Adding a backyard shed or mini cabin is a great way to increase the usability of your home, by expanding guest space, adding a home office, or designing a unique hobby space. There are plenty of reasons to add a mini cabin or tiny home to your property, but some people worry this is only going to work in warm climates.
If you are considering adding one of our mini cabins to your property and you live in a climate with a true winter, check out these tips for winterizing a tiny home so you can enjoy it all year long.
Want to learn more about designing a mini cabin that will be perfect for your needs? We are here to help! Contact us any time.
The first step in ensuring that your mini cabin will be enjoyable and usable all year long is insulating. Most people opt for traditional fiberglass insulation, but there are also alternative choices that can be easier to DIY and/or more environmentally friendly, like wool. Before making any investment or plans in heating solutions, take the time to thoroughly insulate the building, maximizing every effort you make from there.
2. Install radiant heat flooring
Radiant heat flooring can be an ideal solution for mini cabins that will be used regularly in the winter. We find this option to be particularly useful for guest houses, home office spaces, and home school rooms, or really any plan that involves spending lots of early morning or late evening hours in the building.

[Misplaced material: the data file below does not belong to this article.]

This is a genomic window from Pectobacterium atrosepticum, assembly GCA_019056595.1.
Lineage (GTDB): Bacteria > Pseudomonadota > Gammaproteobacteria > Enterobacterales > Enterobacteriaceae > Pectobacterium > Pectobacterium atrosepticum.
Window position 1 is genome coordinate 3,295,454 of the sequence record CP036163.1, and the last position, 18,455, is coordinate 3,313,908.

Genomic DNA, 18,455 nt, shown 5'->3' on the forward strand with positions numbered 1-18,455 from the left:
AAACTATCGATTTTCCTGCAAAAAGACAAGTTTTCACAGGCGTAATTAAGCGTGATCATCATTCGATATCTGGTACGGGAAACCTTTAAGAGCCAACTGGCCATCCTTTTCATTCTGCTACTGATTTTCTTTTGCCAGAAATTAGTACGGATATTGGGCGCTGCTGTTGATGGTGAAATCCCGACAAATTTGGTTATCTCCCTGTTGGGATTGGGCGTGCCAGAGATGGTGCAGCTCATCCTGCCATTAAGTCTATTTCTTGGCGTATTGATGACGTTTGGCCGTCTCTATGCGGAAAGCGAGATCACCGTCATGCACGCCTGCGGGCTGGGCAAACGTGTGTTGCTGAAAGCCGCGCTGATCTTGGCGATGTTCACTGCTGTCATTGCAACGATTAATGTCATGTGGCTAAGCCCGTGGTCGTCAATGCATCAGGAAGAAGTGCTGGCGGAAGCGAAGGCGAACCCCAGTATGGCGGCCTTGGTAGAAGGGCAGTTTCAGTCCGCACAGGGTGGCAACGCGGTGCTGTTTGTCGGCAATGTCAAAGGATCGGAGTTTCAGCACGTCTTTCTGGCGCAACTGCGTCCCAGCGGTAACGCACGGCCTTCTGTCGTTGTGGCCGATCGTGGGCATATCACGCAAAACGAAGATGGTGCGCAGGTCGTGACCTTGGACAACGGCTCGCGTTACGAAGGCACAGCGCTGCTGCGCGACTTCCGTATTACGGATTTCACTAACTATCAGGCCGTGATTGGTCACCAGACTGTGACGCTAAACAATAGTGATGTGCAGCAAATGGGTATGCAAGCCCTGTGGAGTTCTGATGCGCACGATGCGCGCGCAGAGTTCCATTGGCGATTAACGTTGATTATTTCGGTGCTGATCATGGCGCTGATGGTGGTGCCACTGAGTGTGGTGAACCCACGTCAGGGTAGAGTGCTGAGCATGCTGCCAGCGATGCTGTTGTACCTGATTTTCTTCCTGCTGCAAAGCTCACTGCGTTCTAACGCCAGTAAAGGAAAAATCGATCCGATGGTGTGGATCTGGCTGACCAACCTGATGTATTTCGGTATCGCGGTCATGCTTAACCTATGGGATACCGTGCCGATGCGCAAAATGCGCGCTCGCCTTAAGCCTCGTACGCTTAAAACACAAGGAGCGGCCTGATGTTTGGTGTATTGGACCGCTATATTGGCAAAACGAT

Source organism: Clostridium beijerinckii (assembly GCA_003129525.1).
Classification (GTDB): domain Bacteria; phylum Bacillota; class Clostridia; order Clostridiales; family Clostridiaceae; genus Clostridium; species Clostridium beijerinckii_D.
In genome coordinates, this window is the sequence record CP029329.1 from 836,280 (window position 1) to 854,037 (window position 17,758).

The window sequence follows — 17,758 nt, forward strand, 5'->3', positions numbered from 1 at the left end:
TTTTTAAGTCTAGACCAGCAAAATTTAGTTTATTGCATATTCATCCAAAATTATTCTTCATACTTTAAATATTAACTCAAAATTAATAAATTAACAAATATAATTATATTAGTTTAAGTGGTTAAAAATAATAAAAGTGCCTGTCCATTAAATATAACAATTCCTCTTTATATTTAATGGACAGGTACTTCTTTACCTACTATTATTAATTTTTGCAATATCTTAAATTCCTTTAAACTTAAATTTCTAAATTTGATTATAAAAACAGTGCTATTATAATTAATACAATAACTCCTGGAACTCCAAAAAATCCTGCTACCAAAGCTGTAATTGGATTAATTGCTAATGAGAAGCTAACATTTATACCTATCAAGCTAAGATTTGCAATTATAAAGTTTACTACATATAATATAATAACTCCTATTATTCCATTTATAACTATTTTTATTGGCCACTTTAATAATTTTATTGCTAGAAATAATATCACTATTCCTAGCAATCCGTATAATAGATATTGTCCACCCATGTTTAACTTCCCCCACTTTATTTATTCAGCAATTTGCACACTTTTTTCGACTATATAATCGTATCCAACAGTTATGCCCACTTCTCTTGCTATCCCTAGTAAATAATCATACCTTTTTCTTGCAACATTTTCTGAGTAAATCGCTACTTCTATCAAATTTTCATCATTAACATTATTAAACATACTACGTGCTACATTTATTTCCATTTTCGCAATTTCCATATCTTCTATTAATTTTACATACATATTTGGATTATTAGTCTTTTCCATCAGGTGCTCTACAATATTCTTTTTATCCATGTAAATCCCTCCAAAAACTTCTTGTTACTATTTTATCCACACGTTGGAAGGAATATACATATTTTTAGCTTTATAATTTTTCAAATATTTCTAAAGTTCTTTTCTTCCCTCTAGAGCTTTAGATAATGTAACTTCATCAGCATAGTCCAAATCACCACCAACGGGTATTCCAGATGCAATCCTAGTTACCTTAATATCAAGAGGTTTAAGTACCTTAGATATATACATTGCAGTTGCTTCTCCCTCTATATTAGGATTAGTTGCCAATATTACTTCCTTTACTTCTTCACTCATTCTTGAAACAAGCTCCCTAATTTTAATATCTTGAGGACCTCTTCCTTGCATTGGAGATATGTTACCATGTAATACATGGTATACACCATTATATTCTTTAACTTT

One of the reasons this fits so well in a tiny home design is because radiant heat flooring is thin and easy to install. It takes just a bit more time and investment to install beneath your flooring choice, and will evenly and efficiently heat the space.
3. Add a space heater
A space heater is another great solution for winterizing the mini cabin. Consider the way you will be using the space, and then determine what type of heat source will be best. If you are designing a home office, a small and stationary space heater may be totally sufficient to keep you warm at your desk. The same is true for quickly warming up a home gym space for chilly morning workouts. A guest house, on the other hand, might be better suited for heated flooring or multiple electric space heaters.
4. Protect pipes
If you plan to run any water to the building, pay attention to the pipes and how they will fare in winter. Plan to keep as much of your pipes as possible inside your insulated building, where they should be protected from freezing. Any pipes that must be out in the elements should be buried or wrapped in insulation to prevent bursting during the coldest months.
This tip is not always essential, but many people find that the best way to maximize the usability of their mini cabin all year long is to redecorate and equip the space with winter supplies. This might include a coffee, tea, and cocoa station in a home school room, or additional blankets in a guest house or entertainment room. Consider how you can make the space seasonally welcoming to make the most of your added square footage.
To learn more about adding a tiny home to your backyard, contact us any time!
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